Technology companies, banks lead gains for US stocks

FILE- In this Oct. 2, 2014, file photo, the Wall Street subway stop on Broadway, in New York's Financial District. The U.S. stock market opens at 9:30 a.m. EST on Wednesday, Feb. 21, 2018. (AP Photo/Richard Drew, File)

Richard Drew

Gains in technology, banks and industrial companies drove U.S. stocks higher Wednesday as investors sized up the latest company earnings news. Consumer goods companies lagged the most. The latest gains put the market on track to recoup some of its losses from a day earlier.

KEEPING SCORE: The Standard & Poor's 500 index rose 14 points, or 0.6 percent, to 2,731 as of 1:10 p.m. Eastern Time. The Dow Jones industrial average gained 110 points, or 0.4 percent, to 25,075. The Nasdaq added 53 points, or 0.7 percent, to 7,288. The Russell 2000 index of smaller-company stocks picked up 15 points, or 1 percent, to 1,545.

THE QUOTE: "People are keeping a cautious eye on the bond market, but absent that, by and large things are going favorably," said Erik Davidson, chief investment officer for Wells Fargo Private Bank. "We're almost wrapped up with earnings season and that's come in really strong."

TECH BUMP: Gains in several technology companies helped lift the market in early trading. The sector has been leading the market's rebound following the plunge in stocks earlier this month. Google parent Alphabet picked up $22.82, or 2.1 percent, to $1,126.41. Facebook added $3.95, or 2.2 percent, to $179.96.

IN GEAR: Advance Auto Parts vaulted 10 percent after reporting better earnings than analysts were expecting. The stock was the biggest gainer in the S&P 500, adding $10.58 to $115.93. Shares in rival auto parts retailer AutoZone also rose, climbing $7.37, or 1 percent, to $720.60.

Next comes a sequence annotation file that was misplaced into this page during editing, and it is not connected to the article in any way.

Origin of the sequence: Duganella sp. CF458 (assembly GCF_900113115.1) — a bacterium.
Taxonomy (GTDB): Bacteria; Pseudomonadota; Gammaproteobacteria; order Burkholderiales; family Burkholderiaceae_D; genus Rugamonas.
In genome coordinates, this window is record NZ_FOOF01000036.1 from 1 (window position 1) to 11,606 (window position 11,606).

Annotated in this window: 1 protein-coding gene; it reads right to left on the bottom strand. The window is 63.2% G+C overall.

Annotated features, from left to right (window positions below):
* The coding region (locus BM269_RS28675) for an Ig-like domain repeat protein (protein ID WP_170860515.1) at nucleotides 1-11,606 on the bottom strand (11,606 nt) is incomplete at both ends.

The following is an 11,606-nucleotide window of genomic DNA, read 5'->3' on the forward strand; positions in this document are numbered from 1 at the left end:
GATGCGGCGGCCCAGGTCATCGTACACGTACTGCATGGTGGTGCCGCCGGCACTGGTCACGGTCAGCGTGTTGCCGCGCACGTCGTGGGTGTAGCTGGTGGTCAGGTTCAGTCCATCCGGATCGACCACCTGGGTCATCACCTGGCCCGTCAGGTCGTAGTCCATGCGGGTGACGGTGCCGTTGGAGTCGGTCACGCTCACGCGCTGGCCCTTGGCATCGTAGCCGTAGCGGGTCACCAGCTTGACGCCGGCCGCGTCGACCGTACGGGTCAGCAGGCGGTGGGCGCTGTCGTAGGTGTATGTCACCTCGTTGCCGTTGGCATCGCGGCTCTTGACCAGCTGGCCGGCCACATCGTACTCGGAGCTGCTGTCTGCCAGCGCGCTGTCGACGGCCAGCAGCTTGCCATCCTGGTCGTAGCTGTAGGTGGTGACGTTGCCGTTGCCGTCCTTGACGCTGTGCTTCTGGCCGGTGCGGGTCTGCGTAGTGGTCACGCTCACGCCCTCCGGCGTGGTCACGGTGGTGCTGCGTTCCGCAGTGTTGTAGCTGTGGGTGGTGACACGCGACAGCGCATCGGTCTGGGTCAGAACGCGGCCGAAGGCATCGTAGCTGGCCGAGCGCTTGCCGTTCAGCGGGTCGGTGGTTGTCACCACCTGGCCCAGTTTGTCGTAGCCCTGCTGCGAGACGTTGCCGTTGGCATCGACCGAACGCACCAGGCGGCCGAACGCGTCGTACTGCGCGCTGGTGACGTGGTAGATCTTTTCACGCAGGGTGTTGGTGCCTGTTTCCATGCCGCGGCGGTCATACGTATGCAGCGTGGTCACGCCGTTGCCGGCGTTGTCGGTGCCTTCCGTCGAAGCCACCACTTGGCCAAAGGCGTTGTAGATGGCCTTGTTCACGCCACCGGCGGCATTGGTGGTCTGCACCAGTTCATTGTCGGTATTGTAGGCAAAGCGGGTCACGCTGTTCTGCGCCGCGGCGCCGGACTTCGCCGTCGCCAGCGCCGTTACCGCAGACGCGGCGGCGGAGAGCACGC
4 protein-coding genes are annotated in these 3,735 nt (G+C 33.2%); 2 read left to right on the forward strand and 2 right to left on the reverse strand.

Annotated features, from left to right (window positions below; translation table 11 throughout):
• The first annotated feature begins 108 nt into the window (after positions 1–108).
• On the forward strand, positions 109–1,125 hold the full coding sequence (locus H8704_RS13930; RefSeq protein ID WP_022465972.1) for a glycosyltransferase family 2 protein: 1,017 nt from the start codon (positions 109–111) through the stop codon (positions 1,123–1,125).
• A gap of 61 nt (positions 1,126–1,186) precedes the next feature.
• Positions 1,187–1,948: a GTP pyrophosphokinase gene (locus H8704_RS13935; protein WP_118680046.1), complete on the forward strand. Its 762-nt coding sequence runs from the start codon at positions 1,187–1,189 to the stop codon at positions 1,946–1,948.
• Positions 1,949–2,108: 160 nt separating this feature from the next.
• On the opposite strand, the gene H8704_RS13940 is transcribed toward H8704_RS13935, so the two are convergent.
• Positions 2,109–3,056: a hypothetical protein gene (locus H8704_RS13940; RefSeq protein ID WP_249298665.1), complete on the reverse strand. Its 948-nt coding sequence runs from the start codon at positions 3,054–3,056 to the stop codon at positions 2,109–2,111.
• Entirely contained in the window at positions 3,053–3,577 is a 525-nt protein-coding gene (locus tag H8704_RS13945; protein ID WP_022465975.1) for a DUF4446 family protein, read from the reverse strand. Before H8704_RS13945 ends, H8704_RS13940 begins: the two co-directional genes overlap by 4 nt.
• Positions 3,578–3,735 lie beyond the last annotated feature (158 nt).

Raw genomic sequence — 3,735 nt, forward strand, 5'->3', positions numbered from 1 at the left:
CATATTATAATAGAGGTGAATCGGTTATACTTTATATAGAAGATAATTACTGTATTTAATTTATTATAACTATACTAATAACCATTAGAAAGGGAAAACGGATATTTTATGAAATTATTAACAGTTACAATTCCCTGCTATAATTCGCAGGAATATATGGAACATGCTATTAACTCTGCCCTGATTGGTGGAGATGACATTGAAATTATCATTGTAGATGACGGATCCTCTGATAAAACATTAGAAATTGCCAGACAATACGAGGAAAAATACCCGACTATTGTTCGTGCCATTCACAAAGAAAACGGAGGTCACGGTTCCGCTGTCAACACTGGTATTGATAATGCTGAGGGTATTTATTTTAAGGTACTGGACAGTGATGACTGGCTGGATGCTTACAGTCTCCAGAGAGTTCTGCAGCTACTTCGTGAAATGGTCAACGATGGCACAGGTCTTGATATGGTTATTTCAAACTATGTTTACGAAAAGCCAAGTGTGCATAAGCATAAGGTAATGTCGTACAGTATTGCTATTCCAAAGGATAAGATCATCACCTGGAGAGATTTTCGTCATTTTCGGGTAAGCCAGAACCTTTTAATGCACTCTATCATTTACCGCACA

ROOM TO GROW: Extra Space Storage added 1.4 percent after its results also came in ahead of forecasts. The stock rose $1.10 to $81.85.

RESTING EASY: La-Z-Boy jumped 9 percent after the furniture company had a better fourth quarter than analysts anticipated. The stock picked up $2.60 to $31.50.

STILL HURTING: Walmart shares continued to slide Wednesday, a day after posting its biggest single-day drop in 30 years. The stock lost $2.44, or 2.6 percent, to $91.67.

SAPPED: Devon Energy slid 8.6 percent after the energy company disclosed a smaller-than-expected profit and 2018 forecast that raised concerns with analysts. The stock gave up $2.98 to $31.67.

ENERGY: Benchmark U.S. crude slid 21 cents to $61.58 per barrel in New York. Brent crude, used to price international oils, shed 8 cents to $65.17 per barrel in London.

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BOND YIELDS: Bond prices fell. The yield on the 10-year Treasury rose to 2.90 percent from 2.89 percent late Tuesday.

The yield on the 10-year Treasury, which is used as a benchmark for mortgages and other loans, has been rising in recent months from a low of 2.04 percent in September. Higher bond yields indicate investors expect more risk of inflation, and they also can threaten stock prices by making bonds more appealing versus stocks.

CURRENCIES: The dollar rose to $107.67 yen from 107.30 yen on Tuesday. The euro slipped to $1.2320 from $1.2336.

MARKETS OVERSEAS: Major indexes in Europe were mostly lower. Germany's DAX slipped 0.1 percent, while France's CAC 40 rose 0.2 percent. Britain's FTSE 100 added 0.5 percent. In Asia, Japan's Nikkei 225 index climbed 0.2 percent and Hong Kong's Hang Seng gained 1.8 percent. Australia's S&P ASX 200 edged 0.1 percent higher. The Kospi in South Korea added 0.6 percent. India's Sensex gained 0.3 percent. Shares in Southeast Asia were mixed.

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